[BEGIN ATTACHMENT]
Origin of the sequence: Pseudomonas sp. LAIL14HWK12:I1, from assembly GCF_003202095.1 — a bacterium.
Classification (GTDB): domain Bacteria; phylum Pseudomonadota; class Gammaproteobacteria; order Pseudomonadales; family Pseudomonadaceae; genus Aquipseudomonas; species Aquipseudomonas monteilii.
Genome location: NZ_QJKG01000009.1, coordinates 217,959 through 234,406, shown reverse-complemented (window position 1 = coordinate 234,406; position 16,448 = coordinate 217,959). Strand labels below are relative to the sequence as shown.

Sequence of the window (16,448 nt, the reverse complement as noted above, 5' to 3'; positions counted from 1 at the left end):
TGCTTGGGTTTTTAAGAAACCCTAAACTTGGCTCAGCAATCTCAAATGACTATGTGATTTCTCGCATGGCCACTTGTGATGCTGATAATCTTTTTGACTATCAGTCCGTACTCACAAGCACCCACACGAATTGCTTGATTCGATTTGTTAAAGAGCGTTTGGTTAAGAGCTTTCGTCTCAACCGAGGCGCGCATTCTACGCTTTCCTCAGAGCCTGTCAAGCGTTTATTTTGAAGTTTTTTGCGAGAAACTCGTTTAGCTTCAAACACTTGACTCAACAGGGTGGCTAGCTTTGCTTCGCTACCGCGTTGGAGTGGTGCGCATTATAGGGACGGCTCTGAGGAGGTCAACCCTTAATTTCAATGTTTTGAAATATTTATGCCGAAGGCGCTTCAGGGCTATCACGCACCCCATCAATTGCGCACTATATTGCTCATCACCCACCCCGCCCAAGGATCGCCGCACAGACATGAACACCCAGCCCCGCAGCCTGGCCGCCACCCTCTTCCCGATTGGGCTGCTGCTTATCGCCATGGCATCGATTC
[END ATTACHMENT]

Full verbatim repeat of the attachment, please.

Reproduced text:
Origin of the sequence: Pseudomonas sp. LAIL14HWK12:I1, from assembly GCF_003202095.1 — a bacterium.
Classification (GTDB): domain Bacteria; phylum Pseudomonadota; class Gammaproteobacteria; order Pseudomonadales; family Pseudomonadaceae; genus Aquipseudomonas; species Aquipseudomonas monteilii.
Genome location: NZ_QJKG01000009.1, coordinates 217,959 through 234,406, shown reverse-complemented (window position 1 = coordinate 234,406; position 16,448 = coordinate 217,959). Strand labels below are relative to the sequence as shown.

Sequence of the window (16,448 nt, the reverse complement as noted above, 5' to 3'; positions counted from 1 at the left end):
TGCTTGGGTTTTTAAGAAACCCTAAACTTGGCTCAGCAATCTCAAATGACTATGTGATTTCTCGCATGGCCACTTGTGATGCTGATAATCTTTTTGACTATCAGTCCGTACTCACAAGCACCCACACGAATTGCTTGATTCGATTTGTTAAAGAGCGTTTGGTTAAGAGCTTTCGTCTCAACCGAGGCGCGCATTCTACGCTTTCCTCAGAGCCTGTCAAGCGTTTATTTTGAAGTTTTTTGCGAGAAACTCGTTTAGCTTCAAACACTTGACTCAACAGGGTGGCTAGCTTTGCTTCGCTACCGCGTTGGAGTGGTGCGCATTATAGGGACGGCTCTGAGGAGGTCAACCCTTAATTTCAATGTTTTGAAATATTTATGCCGAAGGCGCTTCAGGGCTATCACGCACCCCATCAATTGCGCACTATATTGCTCATCACCCACCCCGCCCAAGGATCGCCGCACAGACATGAACACCCAGCCCCGCAGCCTGGCCGCCACCCTCTTCCCGATTGGGCTGCTGCTTATCGCCATGGCATCGATTC